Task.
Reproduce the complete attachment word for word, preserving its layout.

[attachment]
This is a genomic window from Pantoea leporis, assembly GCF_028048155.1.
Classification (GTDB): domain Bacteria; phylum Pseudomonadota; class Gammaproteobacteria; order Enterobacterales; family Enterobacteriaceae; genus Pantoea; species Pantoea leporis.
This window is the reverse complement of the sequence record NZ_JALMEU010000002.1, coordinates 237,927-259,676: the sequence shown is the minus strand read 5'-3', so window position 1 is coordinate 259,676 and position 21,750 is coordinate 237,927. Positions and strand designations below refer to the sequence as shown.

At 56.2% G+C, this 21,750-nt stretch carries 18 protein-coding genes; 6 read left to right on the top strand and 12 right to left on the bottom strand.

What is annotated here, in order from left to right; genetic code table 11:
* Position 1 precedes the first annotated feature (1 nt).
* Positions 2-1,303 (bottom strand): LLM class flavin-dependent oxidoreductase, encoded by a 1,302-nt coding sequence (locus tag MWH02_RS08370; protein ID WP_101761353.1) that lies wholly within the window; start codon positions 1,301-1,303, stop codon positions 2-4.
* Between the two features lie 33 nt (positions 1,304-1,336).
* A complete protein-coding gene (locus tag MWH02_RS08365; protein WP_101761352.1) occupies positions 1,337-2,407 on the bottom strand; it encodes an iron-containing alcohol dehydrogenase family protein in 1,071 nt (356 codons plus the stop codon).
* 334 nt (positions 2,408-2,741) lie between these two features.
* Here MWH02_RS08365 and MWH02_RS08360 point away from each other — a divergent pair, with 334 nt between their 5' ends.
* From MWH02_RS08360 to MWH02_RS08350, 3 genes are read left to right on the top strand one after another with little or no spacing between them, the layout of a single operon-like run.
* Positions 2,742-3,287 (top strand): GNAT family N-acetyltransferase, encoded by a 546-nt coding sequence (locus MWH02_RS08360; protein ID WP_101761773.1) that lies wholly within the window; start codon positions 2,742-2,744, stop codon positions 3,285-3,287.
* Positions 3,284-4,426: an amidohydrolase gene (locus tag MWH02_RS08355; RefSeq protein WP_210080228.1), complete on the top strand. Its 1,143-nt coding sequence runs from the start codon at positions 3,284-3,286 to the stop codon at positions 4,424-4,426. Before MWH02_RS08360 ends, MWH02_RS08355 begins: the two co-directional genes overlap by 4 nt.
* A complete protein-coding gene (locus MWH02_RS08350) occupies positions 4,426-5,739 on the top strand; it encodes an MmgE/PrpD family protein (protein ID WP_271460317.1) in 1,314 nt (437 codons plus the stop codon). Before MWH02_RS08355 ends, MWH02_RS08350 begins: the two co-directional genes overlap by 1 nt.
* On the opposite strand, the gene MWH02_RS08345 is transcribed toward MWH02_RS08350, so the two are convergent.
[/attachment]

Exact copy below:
This is a genomic window from Pantoea leporis, assembly GCF_028048155.1.
Classification (GTDB): domain Bacteria; phylum Pseudomonadota; class Gammaproteobacteria; order Enterobacterales; family Enterobacteriaceae; genus Pantoea; species Pantoea leporis.
This window is the reverse complement of the sequence record NZ_JALMEU010000002.1, coordinates 237,927-259,676: the sequence shown is the minus strand read 5'-3', so window position 1 is coordinate 259,676 and position 21,750 is coordinate 237,927. Positions and strand designations below refer to the sequence as shown.

At 56.2% G+C, this 21,750-nt stretch carries 18 protein-coding genes; 6 read left to right on the top strand and 12 right to left on the bottom strand.

What is annotated here, in order from left to right; genetic code table 11:
* Position 1 precedes the first annotated feature (1 nt).
* Positions 2-1,303 (bottom strand): LLM class flavin-dependent oxidoreductase, encoded by a 1,302-nt coding sequence (locus tag MWH02_RS08370; protein ID WP_101761353.1) that lies wholly within the window; start codon positions 1,301-1,303, stop codon positions 2-4.
* Between the two features lie 33 nt (positions 1,304-1,336).
* A complete protein-coding gene (locus tag MWH02_RS08365; protein WP_101761352.1) occupies positions 1,337-2,407 on the bottom strand; it encodes an iron-containing alcohol dehydrogenase family protein in 1,071 nt (356 codons plus the stop codon).
* 334 nt (positions 2,408-2,741) lie between these two features.
* Here MWH02_RS08365 and MWH02_RS08360 point away from each other — a divergent pair, with 334 nt between their 5' ends.
* From MWH02_RS08360 to MWH02_RS08350, 3 genes are read left to right on the top strand one after another with little or no spacing between them, the layout of a single operon-like run.
* Positions 2,742-3,287 (top strand): GNAT family N-acetyltransferase, encoded by a 546-nt coding sequence (locus MWH02_RS08360; protein ID WP_101761773.1) that lies wholly within the window; start codon positions 2,742-2,744, stop codon positions 3,285-3,287.
* Positions 3,284-4,426: an amidohydrolase gene (locus tag MWH02_RS08355; RefSeq protein WP_210080228.1), complete on the top strand. Its 1,143-nt coding sequence runs from the start codon at positions 3,284-3,286 to the stop codon at positions 4,424-4,426. Before MWH02_RS08360 ends, MWH02_RS08355 begins: the two co-directional genes overlap by 4 nt.
* A complete protein-coding gene (locus MWH02_RS08350) occupies positions 4,426-5,739 on the top strand; it encodes an MmgE/PrpD family protein (protein ID WP_271460317.1) in 1,314 nt (437 codons plus the stop codon). Before MWH02_RS08355 ends, MWH02_RS08350 begins: the two co-directional genes overlap by 1 nt.
* On the opposite strand, the gene MWH02_RS08345 is transcribed toward MWH02_RS08350, so the two are convergent.